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A weaker currency and the recent legalisation of cannabis may help attract more tourists back to Thailand as it ends most pandemic-induced curbs, tourism and sports minister Phiphat Ratchakitprakarn said. 

“A surge in oil prices makes travelling costs higher everywhere, but the weak Thai baht and a not-that-high cost of living will make us stand out compared to other countries,” Phiphat said in an interview Thursday. “When you come to Thailand, you spend less compared to pre-Covid-19 as the Thai baht weakened almost 20% during the outbreak.”

Southeast Asia’s second-largest economy has scrapped its mask mandate and pubs and bars can open as normal. The nation will also from July end a mandatory pre-travel registration for travellers with at least two doses of the vaccine in further efforts to revive tourism, which generates about 12% of GDP and employs 20% of the total workforce. 

The nation has set a “conservative” forecast to attract 7.5-million foreign arrivals this year, based on the assumption that Chinese tourists will remain absent due to that country’s Covid-Zero policy and factoring in the war in Ukraine, Phiphat said. Foreign tourists are forecast to increase to between 750,000 to 900,000 arrivals per month from July. May arrivals rose 78% from a month earlier to 521,410.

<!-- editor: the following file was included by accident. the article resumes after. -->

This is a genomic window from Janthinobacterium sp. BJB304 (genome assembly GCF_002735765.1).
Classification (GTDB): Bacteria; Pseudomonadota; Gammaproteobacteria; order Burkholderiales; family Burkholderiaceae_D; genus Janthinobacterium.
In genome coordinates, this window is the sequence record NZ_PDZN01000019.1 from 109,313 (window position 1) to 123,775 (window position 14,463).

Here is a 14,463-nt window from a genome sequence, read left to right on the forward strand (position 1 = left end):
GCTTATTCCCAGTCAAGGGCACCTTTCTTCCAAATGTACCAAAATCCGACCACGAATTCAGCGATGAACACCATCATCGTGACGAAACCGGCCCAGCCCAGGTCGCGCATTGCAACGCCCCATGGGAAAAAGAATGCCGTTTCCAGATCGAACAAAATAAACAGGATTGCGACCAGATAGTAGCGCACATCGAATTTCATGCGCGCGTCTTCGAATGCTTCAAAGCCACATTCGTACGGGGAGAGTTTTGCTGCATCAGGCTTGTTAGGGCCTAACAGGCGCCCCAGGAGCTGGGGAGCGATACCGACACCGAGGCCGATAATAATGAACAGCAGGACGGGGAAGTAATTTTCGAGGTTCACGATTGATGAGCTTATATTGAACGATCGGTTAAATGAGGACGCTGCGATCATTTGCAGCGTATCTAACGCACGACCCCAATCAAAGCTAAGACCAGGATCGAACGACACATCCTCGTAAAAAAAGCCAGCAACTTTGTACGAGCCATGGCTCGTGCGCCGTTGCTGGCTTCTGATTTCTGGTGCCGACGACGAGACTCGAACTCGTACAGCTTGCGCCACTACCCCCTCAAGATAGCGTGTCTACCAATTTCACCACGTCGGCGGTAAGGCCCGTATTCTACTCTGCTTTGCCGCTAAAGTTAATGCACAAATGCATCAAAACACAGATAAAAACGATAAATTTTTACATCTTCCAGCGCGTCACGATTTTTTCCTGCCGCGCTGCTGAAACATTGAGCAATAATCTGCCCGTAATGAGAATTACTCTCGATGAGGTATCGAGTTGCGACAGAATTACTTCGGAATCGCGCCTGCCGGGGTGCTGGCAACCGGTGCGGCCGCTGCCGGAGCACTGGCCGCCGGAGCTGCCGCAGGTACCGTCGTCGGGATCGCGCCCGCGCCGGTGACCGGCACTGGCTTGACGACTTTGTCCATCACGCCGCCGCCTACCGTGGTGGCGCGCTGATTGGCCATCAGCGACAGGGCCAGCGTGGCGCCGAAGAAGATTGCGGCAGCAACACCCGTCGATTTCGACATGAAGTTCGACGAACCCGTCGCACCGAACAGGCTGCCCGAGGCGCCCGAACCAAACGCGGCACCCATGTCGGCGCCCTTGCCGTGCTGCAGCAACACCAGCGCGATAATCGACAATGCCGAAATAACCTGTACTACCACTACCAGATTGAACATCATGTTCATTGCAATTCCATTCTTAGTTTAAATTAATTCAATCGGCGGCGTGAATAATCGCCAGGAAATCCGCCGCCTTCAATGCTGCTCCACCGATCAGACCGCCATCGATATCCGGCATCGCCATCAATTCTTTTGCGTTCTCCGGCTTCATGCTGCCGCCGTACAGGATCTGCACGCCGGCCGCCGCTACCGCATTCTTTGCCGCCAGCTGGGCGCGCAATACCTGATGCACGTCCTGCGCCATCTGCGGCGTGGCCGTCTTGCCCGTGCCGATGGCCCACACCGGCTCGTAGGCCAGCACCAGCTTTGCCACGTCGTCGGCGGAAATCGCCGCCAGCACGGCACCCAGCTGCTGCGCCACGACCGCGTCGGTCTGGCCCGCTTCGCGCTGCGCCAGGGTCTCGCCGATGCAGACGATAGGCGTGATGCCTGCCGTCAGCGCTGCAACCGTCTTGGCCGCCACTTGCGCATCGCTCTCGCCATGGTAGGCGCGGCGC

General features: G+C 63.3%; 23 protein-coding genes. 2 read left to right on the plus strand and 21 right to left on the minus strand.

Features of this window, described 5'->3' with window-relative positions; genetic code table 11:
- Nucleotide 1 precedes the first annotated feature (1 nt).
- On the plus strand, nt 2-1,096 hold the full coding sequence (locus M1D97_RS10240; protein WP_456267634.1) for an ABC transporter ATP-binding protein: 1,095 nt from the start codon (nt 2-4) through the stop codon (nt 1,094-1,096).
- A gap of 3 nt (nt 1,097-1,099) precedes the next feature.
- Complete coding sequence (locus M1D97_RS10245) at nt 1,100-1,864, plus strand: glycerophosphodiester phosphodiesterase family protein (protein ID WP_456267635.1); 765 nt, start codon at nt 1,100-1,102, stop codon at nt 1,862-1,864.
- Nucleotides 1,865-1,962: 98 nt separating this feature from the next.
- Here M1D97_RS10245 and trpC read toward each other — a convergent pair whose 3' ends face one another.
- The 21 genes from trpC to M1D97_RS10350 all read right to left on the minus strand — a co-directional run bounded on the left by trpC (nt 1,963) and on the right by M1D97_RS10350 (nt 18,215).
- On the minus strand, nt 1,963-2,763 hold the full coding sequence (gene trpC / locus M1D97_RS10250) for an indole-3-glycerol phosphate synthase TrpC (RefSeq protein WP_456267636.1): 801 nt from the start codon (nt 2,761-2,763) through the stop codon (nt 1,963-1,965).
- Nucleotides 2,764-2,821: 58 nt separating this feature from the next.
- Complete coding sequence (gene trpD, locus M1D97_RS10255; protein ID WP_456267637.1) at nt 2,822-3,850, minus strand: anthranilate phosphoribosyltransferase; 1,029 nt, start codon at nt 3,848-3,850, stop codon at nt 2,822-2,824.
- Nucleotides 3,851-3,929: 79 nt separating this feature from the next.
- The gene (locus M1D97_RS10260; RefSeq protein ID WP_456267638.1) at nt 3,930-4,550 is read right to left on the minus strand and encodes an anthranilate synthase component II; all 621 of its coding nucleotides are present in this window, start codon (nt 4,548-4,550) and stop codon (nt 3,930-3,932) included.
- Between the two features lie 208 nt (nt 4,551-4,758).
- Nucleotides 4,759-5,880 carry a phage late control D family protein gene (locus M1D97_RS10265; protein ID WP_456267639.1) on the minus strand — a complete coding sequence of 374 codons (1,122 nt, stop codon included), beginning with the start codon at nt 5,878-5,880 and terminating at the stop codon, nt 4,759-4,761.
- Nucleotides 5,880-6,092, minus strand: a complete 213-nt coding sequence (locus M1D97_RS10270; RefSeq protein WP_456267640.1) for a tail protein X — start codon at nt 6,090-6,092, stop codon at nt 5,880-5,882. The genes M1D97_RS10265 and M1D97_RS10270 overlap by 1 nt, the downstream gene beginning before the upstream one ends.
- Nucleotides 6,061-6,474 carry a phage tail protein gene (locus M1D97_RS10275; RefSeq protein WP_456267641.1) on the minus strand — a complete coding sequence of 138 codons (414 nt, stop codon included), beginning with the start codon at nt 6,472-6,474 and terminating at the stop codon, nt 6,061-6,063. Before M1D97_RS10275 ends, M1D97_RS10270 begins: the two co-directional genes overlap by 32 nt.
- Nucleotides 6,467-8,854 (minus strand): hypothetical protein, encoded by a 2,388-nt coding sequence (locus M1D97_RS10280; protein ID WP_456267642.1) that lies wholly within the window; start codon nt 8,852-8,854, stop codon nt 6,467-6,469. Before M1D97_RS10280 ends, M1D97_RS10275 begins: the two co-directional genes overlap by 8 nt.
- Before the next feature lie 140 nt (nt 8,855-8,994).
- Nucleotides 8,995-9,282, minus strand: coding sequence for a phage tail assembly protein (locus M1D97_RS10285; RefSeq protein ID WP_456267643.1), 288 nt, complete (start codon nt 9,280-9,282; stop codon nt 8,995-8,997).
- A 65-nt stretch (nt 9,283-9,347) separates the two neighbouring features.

Tourist arrivals this year “may reach 10-million if Chinese travellers return to Thailand during their long holidays in October or the war ends sooner than expected,” Phiphat said. There are “positive signs” from China with students and business people allowed to travel between two nations already.

“It will be difficult to return to the peak of 40-million tourists in 2019 as traveller behaviours have changed because of the outbreak,” Phiphat said. “So we set the target on tourism revenue instead. Travellers post-Covid-19 will care more and spend more on heath and wellness.”

Medical and wellness tourism is expected to get a boost from the recent legalisation of cannabis and hemp plants, with many travellers who seek marijuana-infused food and medicinal cannabis treatments expected to come because of that. The nation will consider whether it is permissible to use cannabis for recreation in time, Phiphat said.

The tourism ministry is forecasting that foreign tourist arrivals will rise to 20-million next year and as many as 30-million in 2024. Tourism revenue, which also includes domestic travel, is predicted to rise to 2.4-trillion baht ($67.5bn) , or 80% of pre-pandemic levels, in 2023 and back to 2019 levels at 3-trillion baht in 2024.

More from Phipat’s interview:

  • The government is in talks with airlines to add more flights and increase seats to 27-million by year-end from the current estimate of 17-million
  • Government may consider more incentives, including a visa-fee waiver if tourism numbers aren’t high enough post July
  • Long-term resident visas, which target high-net-worth individuals, pensioners and those who want to work from Thailand, may be in place as early as next month
  • Prices of domestic flights are expected to remain low this year as the government extends the excise tax cut on jet fuel

More stories like this are available on bloomberg.com


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